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Banner Iamage Hannah Tyldesley

Gluten, not Gluttony

Written By

Hannah Tyldesley


Nutrition, Personal Training

Posted On

18 May 2016

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We’ve all been there. You invite your favourite group of friends over for dinner, spend hours salving at the chopping board and steaming at the oven only to be informed last minute that one awkward friend has made the decision to go ‘gluten free’. Once an unheard of choice is now more fashionable that the latest Prada. You’re almost an anomaly if you’re not gluten free. Supermarkets hold back entire isles for ‘free from’ products and most restaurants mark clearly and proudly their ‘GF’ options. But unless diagnosed with a disagreement, how beneficial is this Gwyneth Paltrow inspired change?

Firstly, what is gluten? It’s a combination of two proteins found in cereal grains such as wheat, barley, rye, and oats. It can also be found in many processed foods (beer, pasta, soy etc) and some medicine. These two proteins are produced by the endosperm of the grain and create a starchy structure which gives many baked goods, like bread, their humble chewiness.

When a GP suggests you to remove gluten from your diet it is usually due to one of three things:

  1. Wheat allergy – You are allergic to one of the proteins in wheat, including but not limited to gluten. When consumed your body launches an autoimmune response.
  2. Celiac disease – This is an autoimmune disorder where your body over responds when gluten is ingested. Your body in response attacks the villi in your digestive systems which in turn reduces nutrient absorption from the gut.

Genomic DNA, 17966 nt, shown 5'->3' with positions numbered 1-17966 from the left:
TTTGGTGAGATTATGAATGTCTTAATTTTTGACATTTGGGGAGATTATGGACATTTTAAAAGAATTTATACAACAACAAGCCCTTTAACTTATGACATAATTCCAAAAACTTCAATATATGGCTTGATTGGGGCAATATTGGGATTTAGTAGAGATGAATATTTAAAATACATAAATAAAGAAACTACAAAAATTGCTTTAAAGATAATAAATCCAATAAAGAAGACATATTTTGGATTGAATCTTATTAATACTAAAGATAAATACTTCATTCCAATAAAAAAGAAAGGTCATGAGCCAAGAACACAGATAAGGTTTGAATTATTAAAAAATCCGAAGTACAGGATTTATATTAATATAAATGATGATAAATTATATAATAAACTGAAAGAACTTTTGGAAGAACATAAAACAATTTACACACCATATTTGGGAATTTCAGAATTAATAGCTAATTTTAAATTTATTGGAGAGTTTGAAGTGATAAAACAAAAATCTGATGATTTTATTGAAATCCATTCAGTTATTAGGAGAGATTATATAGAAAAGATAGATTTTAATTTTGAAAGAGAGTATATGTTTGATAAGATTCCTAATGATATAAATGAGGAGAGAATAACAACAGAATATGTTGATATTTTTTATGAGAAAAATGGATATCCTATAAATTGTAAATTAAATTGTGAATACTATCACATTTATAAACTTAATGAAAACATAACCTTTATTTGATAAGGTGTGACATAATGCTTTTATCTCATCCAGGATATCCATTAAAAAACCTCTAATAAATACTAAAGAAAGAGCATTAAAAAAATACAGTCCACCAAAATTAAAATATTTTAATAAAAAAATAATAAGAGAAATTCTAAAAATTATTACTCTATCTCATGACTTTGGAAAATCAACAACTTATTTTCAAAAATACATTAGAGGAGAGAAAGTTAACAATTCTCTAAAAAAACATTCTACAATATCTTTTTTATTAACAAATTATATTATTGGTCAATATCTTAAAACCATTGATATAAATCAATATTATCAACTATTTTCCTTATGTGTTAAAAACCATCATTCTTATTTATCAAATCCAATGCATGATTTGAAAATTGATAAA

3. Non-celiac gluten sensitivity – This is the placebo effect that occurs when someone without a gluten intolerance consumes gluten. They trick their brain into believing they have an intolerance and so incur symptoms due to psychological reasons.

So why are so many people choosing to go gluten free when their doctor has proven they do not suffer digestive issues with those proteins? This is mainly due to condition number 3; Non-celiac gluten sensitivity. Due to the stigma of bloating, nausea and diarrhoea that surrounds gluten, many people just panic themselves into experiencing these symptoms. So when they remove gluten from their diet they have a more relaxed approach to food and therefore the symptoms subside. Another popular reason for going GF is a huge part of this… its popularity!

If you experience no problems when eating gluten, have no fear! There is nothing wrong with this and so you should not feel guilty for including it in your diet. There is no research to prove that there is an adverse effect of including gluten in your diet if your body can process it without problem. So put down that gluten free cake, it doesn’t make it any healthier, in fact truth is it probably contains more sugar and additives than normal cake! Instead tuck in to a wholesome bowl of whole wheat noodles with soy and honey salmon! Many gluten containing foods are packed with iron, vitamin B, vitamin D, and fibre.

If you suffer from a wheat allergy or are celiac then follow your doctor’s orders. However if you suffer from non-celiac gluten sensitivity or IBS then there are been a lot of research into reintroducing gluten into the diet. The low-FODMAP diet is a process by which all poorly absorbed short chain carbohydrates are removed from the body by following a low gluten diet for 6-8 weeks. One by one different foods are reintroduced to the diet. This helps to identify if the individual has a reaction to gluten or just another protein that is often present in gluten containing foods.

Whatever you opinion is towards gluten, do what makes your gut happy! And remember to always consult your GP or register dietician before making drastic diet changes.

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